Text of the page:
|Joint Press Release||
Board of Governors of the Federal Reserve System|
Conference of State Bank Supervisors
Federal Deposit Insurance Corporation
National Credit Union Administration
Office of the Comptroller of the Currency
Office of Thrift Supervision
|For Immediate Release
||September 1, 2005|
Agencies Encourage Insured Depository Institutions to Assist Displaced Customers
The Board of Governors of the Federal Reserve System, the Federal Deposit Insurance Corporation, the National Credit Union Administration, the Office of the Comptroller of the Currency, and the Office of Thrift Supervision (the agencies), and the Conference of State Bank Supervisors are asking insured depository institutions to consider all reasonable and prudent steps to assist customers' and credit union members' cash and financial needs in areas affected by Hurricane Katrina. The agencies are working with state regulatory agencies, financial industry trade groups, and affected financial institutions to identify customer needs and monitor institutions' restoration of services.
The agencies remind the public that deposit insurance is in full force and that money in FDIC- or NCUA-insured accounts is protected by federal deposit insurance. The agencies also note that a priority is to provide customer access to deposit accounts and other financial assets. Many financial institutions are implementing contingency plans, including procedures for consumers to have access to ATMs and use of their debit cards.
The financial services community through its various trade associations is working together to assist affected institutions. The agencies encourage financial institutions to assist affected institutions and consider all reasonable and prudent actions that could help meet the critical financial needs of their customers and their communities. To the extent consistent with safe and sound banking practices, such actions may include:
The agencies, in consultation with FinCEN, also encourage depository institutions to be reasonable in their approach to verifying the identity of individuals temporarily displaced by Hurricane Katrina. Under the Customer Identification Program requirement of the Bank Secrecy Act, depository institutions must obtain, at a minimum, an individual's name, address, date of birth and taxpayer identification number or other acceptable identification number before opening an account. The Customer Identification Program requirement provides depository institutions with flexibility to design a program that uses documents, non-documentary methods, or a combination to verify a customer's identity. Moreover, the regulation provides that verification of identity may be completed within a reasonable time after the account is opened. Recognizing the urgency of this situation, the agencies encourage depository institutions to use non-documentary verification methods for affected customers that may not be able to provide standard identification documents, as permitted under the regulation. A depository institution in the affected area, or dealing with new customers from the affected area, may amend its Customer Identification Program immediately and obtain required board approval for program changes as soon as practicable.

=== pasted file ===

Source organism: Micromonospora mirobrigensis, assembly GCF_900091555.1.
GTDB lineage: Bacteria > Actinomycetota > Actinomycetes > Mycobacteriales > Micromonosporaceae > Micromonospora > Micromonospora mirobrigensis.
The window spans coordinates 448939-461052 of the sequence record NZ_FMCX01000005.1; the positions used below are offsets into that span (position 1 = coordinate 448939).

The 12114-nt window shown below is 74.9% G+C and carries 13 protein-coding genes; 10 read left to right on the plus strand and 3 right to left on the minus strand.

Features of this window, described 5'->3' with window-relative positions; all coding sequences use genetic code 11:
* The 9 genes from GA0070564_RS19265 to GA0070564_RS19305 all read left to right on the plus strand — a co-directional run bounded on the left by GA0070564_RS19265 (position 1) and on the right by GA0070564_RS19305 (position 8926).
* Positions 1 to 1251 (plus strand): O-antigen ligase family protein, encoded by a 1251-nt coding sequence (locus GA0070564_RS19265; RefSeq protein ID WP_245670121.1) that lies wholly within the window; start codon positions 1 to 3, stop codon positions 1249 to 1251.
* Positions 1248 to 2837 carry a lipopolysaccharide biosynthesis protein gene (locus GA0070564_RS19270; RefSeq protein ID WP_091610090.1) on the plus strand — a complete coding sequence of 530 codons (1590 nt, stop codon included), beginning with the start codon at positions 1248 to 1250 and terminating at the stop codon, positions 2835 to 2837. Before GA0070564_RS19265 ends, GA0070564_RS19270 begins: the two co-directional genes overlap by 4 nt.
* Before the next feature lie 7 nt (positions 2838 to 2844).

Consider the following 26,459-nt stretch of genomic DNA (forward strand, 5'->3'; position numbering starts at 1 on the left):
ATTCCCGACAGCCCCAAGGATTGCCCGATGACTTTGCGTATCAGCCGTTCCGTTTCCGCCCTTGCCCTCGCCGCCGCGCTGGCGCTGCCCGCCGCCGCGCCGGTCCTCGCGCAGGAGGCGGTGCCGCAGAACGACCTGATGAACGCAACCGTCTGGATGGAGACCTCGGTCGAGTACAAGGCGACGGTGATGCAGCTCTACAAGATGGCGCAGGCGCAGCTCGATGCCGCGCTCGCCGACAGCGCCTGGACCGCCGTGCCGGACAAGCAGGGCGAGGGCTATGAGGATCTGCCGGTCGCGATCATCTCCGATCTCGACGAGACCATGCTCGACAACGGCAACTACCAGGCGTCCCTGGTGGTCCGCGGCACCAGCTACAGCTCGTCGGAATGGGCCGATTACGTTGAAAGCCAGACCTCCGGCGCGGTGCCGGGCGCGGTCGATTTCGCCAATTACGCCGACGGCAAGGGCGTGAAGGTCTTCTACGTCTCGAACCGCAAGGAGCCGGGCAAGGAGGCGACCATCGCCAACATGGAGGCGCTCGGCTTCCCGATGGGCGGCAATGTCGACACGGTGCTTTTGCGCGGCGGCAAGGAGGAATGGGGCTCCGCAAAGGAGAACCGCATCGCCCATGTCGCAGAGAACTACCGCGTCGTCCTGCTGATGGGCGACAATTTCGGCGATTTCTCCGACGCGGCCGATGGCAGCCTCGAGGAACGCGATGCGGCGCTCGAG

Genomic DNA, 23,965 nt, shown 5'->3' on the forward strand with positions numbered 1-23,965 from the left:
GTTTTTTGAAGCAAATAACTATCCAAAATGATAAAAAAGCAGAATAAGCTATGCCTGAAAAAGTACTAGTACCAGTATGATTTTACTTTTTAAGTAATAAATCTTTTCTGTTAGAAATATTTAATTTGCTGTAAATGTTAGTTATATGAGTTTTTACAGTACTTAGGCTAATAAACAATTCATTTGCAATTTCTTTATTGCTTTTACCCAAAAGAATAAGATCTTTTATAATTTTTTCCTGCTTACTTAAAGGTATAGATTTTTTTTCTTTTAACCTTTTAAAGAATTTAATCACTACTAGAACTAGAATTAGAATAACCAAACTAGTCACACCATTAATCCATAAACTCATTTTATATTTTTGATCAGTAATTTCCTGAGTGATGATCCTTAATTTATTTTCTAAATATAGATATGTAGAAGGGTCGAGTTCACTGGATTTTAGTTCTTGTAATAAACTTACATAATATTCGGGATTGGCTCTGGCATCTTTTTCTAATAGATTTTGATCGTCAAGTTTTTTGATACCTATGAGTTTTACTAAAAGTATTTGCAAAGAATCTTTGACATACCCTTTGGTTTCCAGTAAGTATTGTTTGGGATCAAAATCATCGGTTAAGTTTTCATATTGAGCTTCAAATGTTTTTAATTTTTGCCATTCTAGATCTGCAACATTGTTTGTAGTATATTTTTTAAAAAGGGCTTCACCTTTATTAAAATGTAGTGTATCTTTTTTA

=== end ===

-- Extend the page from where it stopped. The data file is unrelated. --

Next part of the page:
The agencies note that these measures could help customers recover their financial strength and contribute to the health of the local community and the long-term interest of financial institutions and their customers when undertaken in a prudent manner. The agencies recognize that the needs and situation of each financial institution and its community and customers are unique. The actions above may not be feasible or desirable for all institutions and many institutions may provide additional services from those identified.
The agencies will continue to monitor closely the situation and needs of insured depository institutions and their customers and will provide additional guidance, as required, to help address those needs. Institutions in need of assistance in dealing with customers affected by the hurricane should contact their primary supervisors.
2005 Banking and consumer regulatory policy